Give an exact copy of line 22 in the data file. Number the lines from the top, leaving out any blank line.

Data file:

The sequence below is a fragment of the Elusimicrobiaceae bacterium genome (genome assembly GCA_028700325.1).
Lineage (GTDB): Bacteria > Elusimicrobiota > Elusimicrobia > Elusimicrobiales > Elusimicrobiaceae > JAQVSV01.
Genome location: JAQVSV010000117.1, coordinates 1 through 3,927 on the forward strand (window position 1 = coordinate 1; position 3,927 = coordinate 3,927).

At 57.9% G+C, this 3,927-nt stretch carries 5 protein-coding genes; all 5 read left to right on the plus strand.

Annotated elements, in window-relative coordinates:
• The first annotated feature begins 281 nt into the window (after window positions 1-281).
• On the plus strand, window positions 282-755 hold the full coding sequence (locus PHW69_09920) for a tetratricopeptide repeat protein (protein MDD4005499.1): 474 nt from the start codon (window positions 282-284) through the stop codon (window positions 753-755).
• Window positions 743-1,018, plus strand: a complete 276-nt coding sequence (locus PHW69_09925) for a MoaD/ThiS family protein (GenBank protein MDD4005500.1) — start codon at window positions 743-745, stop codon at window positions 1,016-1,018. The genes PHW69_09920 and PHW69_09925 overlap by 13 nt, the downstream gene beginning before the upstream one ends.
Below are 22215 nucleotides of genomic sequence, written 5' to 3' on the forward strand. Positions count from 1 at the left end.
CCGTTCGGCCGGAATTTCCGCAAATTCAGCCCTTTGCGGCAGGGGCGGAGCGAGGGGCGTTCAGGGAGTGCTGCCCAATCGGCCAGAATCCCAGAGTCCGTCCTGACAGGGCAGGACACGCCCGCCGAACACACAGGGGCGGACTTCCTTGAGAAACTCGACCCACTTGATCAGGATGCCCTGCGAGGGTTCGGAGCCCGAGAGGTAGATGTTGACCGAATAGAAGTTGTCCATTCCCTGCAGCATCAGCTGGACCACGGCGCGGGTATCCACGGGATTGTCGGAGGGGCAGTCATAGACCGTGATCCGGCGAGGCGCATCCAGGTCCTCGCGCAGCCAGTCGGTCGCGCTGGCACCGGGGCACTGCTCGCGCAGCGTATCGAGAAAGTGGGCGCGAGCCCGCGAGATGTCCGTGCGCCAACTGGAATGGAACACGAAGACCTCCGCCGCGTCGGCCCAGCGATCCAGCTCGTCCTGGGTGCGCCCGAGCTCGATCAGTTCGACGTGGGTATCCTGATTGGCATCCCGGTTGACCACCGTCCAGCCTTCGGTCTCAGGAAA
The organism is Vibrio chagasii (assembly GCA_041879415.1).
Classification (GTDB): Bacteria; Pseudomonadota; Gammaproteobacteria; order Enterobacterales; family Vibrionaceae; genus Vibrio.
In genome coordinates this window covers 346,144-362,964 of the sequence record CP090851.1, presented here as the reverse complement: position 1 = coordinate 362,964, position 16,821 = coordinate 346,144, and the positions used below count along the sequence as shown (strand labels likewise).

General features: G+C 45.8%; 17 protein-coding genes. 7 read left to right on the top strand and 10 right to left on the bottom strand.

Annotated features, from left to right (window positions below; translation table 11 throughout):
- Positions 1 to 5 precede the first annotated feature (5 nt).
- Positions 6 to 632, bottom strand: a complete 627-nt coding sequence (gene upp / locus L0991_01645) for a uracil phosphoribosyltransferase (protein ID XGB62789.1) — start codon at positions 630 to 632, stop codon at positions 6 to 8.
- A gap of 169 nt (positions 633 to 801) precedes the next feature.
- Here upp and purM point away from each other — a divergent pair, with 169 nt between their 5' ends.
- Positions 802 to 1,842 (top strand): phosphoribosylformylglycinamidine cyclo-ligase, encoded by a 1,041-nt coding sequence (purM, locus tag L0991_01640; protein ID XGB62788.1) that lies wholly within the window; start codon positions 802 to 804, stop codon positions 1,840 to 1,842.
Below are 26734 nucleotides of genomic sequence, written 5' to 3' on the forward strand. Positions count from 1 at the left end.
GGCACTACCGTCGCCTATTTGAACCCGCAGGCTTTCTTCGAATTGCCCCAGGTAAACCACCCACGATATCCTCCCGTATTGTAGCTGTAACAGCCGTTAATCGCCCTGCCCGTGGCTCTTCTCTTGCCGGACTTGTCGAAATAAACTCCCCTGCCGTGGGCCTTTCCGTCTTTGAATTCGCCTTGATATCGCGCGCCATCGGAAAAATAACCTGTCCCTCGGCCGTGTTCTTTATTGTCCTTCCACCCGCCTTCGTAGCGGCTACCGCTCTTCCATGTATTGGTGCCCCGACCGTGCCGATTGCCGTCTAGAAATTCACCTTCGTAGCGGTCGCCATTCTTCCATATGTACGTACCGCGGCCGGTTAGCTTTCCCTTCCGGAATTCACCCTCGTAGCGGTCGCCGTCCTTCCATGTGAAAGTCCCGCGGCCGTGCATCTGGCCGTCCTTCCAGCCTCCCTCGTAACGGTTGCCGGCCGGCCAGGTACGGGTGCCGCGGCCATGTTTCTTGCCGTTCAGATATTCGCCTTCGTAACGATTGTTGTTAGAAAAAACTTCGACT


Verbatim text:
GGCACTACCGTCGCCTATTTGAACCCGCAGGCTTTCTTCGAATTGCCCCAGGTAAACCACCCACGATATCCTCCCGTATTGTAGCTGTAACAGCCGTTAATCGCCCTGCCCGTGGCTCTTCTCTTGCCGGACTTGTCGAAATAAACTCCCCTGCCGTGGGCCTTTCCGTCTTTGAATTCGCCTTGATATCGCGCGCCATCGGAAAAATAACCTGTCCCTCGGCCGTGTTCTTTATTGTCCTTCCACCCGCCTTCGTAGCGGCTACCGCTCTTCCATGTATTGGTGCCCCGACCGTGCCGATTGCCGTCTAGAAATTCACCTTCGTAGCGGTCGCCATTCTTCCATATGTACGTACCGCGGCCGGTTAGCTTTCCCTTCCGGAATTCACCCTCGTAGCGGTCGCCGTCCTTCCATGTGAAAGTCCCGCGGCCGTGCATCTGGCCGTCCTTCCAGCCTCCCTCGTAACGGTTGCCGGCCGGCCAGGTACGGGTGCCGCGGCCATGTTTCTTGCCGTTCAGATATTCGCCTTCGTAACGATTGTTGTTAGAAAAAACTTCGACT